(eq 11)
(eq 12)
and the dielectric loss tangent is
(eq 13)
for some omega sub zero located close to the middle for the frequency band of interest. For the types of dielectrics typically used in electronic systems, and for the degree to which the characteristics of these materials are typically controlled, we will assume that sigma equals zero (negligible DC leakage). Equation 10 therefore becomes
(eq 14)
The effects of dielectric losses were taken into account through the simple expedient of substituting the complex value from equation 14 back into equations 3 and 8, and calculating the Bessel functions for complex arguments by adapting algorithms from [6].
Figures 6 and 7 compare the magnitudes of S21 and S11 for the measured and calculations from equations 8, 9, and 14. For these calculations, different values for the loss tangent were tried until the resonant frequencies from the calculation agreed with the measured data. The dielectric loss tangent that resulted in the best match to the measured data was 0.040, which is much higher than that typically expected for FR4; however the materials for the experimental samples were obtained from a low cost, uncontrolled source. The correlation with measured data suggests that this is the correct value for this sample.
Note in Figures 6 and 7 that the frequencies of the resonances are matched quite well to 20 GHz, and that the magnitude of the return loss agrees quite well to 10 GHz. As observed in section 2.1 above, this corresponds to 60 GHz and 30 GHz, respectively, for most PC boards.
Figure 6: Comparison of measured to calculated S21 magnitude
Figure 7: Comparison of measured to calculated S11
Note also that while dielectric losses account for most of the losses in the experimental sample, there are still some losses unaccounted for. These are most likely conduction losses in the ground planes. While it is beyond the scope of this paper to calculate the conductive losses in addition to the dielectric losses, it should be noted that while the voltage between the ground planes is proportional to the dielectric thickness, the voltage drop across the ground plane is independent of dielectric thickness. Therefore, conductive losses will become more important for thinner dielectric layers.
3.0 Differential Vias
The baseline experiment was extended to investigate the coupling between vias. Rather than having a single transmission line on either side of the ground plane structure and a single center conductor passing through the dielectric layer, samples were prepared with two closely spaced transmission lines on either side of the ground plane layer and two center conductors passing through the dielectric layer. To get a first order estimate of the effect of via spacing, two different samples were prepared: one with a spacing of 0.125” between center conductors in the dielectric layer and one with a spacing of 0.090”.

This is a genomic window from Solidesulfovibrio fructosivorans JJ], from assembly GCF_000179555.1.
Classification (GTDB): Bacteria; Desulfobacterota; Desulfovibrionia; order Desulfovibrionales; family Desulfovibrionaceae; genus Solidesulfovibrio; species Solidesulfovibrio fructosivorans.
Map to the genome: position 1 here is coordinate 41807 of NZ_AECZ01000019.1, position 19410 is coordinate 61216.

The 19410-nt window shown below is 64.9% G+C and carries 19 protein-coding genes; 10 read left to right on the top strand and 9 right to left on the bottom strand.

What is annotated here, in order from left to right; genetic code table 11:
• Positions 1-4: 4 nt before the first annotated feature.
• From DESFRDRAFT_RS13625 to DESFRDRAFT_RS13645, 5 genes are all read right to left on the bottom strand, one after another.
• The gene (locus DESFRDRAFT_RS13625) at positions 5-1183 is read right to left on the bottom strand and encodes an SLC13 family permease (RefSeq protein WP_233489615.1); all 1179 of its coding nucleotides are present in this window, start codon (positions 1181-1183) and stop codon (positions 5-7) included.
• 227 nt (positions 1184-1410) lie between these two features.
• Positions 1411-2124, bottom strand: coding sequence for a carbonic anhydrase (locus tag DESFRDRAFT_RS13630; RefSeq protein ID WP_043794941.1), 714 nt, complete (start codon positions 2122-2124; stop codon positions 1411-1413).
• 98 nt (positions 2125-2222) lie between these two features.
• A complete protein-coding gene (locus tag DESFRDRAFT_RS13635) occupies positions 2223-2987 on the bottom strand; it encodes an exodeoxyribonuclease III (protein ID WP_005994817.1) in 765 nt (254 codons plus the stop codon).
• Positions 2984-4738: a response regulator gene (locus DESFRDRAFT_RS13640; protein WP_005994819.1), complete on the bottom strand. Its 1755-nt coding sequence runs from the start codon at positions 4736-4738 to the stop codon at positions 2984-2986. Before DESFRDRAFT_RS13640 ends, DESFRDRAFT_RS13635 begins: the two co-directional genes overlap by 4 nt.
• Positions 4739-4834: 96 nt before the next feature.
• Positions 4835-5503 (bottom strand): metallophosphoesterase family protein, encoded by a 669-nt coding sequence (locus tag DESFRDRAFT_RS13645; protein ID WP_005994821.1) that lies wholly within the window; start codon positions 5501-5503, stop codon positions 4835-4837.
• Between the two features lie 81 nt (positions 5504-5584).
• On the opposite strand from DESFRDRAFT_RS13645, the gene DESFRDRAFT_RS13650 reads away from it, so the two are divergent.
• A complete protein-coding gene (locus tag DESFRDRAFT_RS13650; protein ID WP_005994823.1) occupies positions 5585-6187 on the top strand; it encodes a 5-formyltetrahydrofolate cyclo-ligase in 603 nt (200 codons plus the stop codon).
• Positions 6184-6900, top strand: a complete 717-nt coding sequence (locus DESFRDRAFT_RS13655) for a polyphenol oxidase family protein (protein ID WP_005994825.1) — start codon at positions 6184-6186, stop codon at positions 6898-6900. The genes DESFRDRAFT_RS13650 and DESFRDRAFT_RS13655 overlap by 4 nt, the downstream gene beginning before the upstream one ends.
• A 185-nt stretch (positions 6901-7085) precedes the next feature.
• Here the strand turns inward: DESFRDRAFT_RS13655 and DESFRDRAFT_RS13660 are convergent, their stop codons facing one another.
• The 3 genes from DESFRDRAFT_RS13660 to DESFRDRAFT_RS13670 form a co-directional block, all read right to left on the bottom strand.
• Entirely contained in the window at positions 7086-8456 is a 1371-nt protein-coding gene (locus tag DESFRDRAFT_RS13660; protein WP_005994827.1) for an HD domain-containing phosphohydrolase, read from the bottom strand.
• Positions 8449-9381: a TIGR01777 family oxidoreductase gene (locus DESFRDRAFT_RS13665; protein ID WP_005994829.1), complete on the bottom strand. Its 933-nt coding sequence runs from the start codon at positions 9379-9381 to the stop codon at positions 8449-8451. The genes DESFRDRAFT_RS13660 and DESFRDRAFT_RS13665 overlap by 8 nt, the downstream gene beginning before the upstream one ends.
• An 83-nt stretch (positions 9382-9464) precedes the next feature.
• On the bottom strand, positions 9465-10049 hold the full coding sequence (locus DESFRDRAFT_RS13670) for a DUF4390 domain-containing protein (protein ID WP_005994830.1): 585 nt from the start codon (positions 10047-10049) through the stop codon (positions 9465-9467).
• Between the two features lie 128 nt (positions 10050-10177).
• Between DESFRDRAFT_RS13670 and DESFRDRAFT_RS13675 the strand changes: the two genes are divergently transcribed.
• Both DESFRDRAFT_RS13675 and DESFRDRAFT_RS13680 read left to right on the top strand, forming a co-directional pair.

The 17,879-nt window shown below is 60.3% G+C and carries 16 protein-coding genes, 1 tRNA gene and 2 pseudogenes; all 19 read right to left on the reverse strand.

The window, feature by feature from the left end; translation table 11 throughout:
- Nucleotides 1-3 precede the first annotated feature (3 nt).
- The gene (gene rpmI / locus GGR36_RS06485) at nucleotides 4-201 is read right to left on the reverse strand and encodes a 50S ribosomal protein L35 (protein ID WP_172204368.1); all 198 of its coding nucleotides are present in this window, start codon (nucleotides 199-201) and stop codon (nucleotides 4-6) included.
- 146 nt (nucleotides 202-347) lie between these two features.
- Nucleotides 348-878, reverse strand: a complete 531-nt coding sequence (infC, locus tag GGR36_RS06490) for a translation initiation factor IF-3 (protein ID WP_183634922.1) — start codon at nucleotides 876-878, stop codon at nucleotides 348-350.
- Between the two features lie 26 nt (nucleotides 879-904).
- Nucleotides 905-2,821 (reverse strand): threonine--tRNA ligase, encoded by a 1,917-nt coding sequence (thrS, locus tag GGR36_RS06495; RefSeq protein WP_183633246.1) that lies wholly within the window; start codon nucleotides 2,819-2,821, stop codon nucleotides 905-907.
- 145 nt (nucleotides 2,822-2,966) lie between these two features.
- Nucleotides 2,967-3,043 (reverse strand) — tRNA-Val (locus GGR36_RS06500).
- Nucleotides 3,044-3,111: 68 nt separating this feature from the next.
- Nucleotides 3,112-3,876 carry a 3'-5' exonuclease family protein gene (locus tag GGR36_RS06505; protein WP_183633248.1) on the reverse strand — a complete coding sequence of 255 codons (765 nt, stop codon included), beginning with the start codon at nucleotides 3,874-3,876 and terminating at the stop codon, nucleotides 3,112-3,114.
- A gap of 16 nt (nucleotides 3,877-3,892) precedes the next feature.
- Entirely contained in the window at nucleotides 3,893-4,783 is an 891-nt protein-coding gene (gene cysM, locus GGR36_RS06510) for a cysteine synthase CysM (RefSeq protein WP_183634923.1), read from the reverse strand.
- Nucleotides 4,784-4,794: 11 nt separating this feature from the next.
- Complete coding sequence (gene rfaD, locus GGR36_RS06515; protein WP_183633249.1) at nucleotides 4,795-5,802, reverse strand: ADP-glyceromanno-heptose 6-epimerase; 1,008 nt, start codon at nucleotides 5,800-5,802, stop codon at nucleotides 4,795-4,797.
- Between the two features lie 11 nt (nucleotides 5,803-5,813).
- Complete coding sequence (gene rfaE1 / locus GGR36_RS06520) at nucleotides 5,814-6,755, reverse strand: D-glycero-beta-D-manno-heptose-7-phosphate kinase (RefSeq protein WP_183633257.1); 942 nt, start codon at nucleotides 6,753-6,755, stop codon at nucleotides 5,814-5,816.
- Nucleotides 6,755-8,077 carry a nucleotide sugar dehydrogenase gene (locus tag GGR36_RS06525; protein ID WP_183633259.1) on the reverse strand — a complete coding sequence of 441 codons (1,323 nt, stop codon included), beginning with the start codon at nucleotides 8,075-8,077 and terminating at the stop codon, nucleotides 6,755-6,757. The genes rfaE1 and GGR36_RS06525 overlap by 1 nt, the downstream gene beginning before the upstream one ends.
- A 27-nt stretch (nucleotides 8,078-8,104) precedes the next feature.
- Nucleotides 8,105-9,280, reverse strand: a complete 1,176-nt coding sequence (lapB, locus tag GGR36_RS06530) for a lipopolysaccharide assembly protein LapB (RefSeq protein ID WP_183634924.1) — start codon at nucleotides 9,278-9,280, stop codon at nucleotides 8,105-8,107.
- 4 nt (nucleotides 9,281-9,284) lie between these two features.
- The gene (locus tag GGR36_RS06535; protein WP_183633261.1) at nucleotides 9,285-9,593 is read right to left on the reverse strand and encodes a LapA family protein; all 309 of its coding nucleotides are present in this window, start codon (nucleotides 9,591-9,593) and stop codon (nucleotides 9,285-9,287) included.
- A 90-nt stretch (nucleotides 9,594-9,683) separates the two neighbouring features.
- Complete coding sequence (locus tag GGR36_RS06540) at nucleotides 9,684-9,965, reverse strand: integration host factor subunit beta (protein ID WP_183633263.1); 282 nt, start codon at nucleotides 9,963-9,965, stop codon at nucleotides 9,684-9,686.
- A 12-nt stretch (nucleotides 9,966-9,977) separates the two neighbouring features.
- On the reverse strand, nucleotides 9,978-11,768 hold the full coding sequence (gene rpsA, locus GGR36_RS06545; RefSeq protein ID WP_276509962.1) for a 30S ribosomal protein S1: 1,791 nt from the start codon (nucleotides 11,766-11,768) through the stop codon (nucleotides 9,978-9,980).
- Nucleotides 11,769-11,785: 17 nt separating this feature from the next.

Figure 8 shows the measured insertion loss and return loss for both transmission lines in both directions. Note that these results are, in general, very similar to those in Figures 6 and 7.
Figure 8: Insertion loss and return loss for differential via with 0.125” spacing
Figure 9 shows the crosstalk coupling between transmission lines for both transmission lines and both directions. There are several interesting observations that can be made about the data in Figure 9. First of all, note that the crosstalk coupling is, in general, quite high. This level of crosstalk would not be acceptable in a system application. Note also that the crosstalk coupling generally resembles the return loss shown in Figure 8. In point of fact, the two are almost exactly the same for frequencies below about 5 GHz. This suggests that the crosstalk coupling mechanism is a common ground impedance introduced by the ground plane structure, and that the same ground impedance is also the primary mechanism in the return loss.
Note also from Figure 9 that the magnitude of the crosstalk coupling is remarkably consistent between coupling paths, even at very high frequencies. This suggests that a differential via structure such as this may offer a very accurate way to measure via ground path impedance for more general ground plane shapes, in much the same way that a four point probe is used to measure resistance.
Figure 9: Crosstalk coupling for differential via with 0.125” spacing
Neither Figure 8 nor Figure 9 show the relative phase between the various responses. While we could have plotted the phases directly as well, it is much more instructive to transform the S parameters to differential and common mode. Figure 10 shows the differential mode insertion loss and return loss, while Figure 11 shows the common mode insertion loss and return loss.
Figure 10: Differential mode response of a differential via with 0.125” spacing
Figure 11: Common mode response of differential via with 0.125” spacing
Note that the differential mode response in Figure 10 is relatively well behaved while the common mode response is even more extreme than that for the single ended structure. This can be explained in terms of radial TEM waves in that for the differential mode, the radial TEM waves for the true and complement sides will nearly cancel each other out while for the common mode, the TEM waves add together in phase.